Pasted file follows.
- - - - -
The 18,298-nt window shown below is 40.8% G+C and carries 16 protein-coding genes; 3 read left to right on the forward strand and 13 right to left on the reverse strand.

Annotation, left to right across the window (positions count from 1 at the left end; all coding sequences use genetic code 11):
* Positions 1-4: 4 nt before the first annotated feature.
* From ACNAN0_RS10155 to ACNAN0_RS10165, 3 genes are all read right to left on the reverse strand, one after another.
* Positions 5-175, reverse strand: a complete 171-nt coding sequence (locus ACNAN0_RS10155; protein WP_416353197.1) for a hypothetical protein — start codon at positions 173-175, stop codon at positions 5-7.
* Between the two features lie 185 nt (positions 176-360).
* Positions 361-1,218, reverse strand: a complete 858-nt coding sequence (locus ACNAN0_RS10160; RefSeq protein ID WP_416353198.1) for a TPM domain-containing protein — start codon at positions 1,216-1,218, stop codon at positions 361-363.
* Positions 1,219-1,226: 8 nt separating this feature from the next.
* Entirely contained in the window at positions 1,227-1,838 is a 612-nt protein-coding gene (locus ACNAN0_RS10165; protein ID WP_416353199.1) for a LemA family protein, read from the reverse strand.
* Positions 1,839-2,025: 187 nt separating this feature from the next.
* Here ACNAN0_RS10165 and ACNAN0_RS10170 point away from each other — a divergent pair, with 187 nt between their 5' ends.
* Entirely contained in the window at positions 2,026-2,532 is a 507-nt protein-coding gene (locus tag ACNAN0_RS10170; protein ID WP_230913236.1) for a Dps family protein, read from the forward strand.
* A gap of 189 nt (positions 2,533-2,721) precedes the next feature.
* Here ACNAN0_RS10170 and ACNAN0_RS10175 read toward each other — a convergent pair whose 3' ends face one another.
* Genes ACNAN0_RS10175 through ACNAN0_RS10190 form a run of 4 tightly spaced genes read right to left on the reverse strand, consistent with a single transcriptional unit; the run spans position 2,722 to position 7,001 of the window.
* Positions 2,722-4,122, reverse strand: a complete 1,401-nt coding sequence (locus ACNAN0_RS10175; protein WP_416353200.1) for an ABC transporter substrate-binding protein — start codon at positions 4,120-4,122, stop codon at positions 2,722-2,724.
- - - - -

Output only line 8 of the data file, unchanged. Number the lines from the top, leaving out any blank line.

* Positions 1,219-1,226: 8 nt separating this feature from the next.